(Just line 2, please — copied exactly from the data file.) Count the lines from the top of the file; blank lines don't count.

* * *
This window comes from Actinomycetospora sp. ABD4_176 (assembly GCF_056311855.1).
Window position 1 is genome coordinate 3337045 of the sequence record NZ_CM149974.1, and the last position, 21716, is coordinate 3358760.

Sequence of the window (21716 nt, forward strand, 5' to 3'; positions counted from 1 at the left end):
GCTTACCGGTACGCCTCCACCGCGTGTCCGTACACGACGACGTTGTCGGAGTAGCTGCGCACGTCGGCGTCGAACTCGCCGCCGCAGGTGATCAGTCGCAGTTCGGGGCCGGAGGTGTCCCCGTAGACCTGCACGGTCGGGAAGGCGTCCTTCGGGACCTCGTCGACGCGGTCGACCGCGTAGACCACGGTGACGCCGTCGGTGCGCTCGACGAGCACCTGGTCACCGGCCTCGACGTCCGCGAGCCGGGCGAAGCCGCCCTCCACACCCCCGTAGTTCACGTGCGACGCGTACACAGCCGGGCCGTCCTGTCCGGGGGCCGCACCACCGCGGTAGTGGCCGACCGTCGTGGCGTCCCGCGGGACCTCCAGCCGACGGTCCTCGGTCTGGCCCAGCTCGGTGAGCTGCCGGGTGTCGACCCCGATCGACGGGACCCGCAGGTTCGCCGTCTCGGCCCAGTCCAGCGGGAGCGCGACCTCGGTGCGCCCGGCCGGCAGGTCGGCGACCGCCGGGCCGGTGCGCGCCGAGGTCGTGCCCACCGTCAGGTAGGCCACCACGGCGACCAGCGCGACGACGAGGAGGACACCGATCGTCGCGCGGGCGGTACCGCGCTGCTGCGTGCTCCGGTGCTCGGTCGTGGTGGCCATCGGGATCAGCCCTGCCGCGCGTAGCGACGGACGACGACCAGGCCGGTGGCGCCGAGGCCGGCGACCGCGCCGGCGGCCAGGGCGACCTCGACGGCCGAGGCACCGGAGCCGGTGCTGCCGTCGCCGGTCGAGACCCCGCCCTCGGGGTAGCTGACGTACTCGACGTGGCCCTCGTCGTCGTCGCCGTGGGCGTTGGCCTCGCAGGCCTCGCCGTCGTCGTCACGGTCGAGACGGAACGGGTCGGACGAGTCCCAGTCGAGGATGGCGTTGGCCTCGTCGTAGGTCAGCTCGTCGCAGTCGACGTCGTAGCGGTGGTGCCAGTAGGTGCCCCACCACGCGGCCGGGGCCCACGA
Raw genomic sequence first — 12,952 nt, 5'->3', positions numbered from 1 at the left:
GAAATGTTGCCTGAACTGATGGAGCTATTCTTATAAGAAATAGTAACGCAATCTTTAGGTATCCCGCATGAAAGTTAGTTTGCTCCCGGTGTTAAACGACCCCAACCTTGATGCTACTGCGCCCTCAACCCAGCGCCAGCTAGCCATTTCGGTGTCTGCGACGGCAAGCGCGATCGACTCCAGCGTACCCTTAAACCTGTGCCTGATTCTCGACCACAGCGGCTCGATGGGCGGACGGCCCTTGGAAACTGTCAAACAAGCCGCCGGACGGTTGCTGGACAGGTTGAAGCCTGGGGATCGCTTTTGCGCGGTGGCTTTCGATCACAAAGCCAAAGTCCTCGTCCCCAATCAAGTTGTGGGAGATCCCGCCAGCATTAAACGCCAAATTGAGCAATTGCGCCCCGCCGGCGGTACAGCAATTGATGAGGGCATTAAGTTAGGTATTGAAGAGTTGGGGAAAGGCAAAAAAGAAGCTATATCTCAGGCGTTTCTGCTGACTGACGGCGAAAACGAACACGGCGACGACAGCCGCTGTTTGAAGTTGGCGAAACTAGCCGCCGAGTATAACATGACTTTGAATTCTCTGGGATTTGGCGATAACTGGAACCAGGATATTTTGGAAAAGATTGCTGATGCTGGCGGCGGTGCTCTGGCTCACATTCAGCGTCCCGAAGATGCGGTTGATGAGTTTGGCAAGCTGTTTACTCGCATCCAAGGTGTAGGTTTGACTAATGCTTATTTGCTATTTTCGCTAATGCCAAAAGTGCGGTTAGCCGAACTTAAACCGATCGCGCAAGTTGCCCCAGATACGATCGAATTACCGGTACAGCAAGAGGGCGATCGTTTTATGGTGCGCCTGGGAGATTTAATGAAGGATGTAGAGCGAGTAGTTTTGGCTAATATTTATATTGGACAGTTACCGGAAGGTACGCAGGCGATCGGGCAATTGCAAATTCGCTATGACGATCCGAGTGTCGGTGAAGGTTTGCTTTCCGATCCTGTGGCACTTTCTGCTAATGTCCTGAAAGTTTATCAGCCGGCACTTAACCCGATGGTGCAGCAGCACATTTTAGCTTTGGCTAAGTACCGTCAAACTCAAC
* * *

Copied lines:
Window position 1 is genome coordinate 3337045 of the sequence record NZ_CM149974.1, and the last position, 21716, is coordinate 3358760.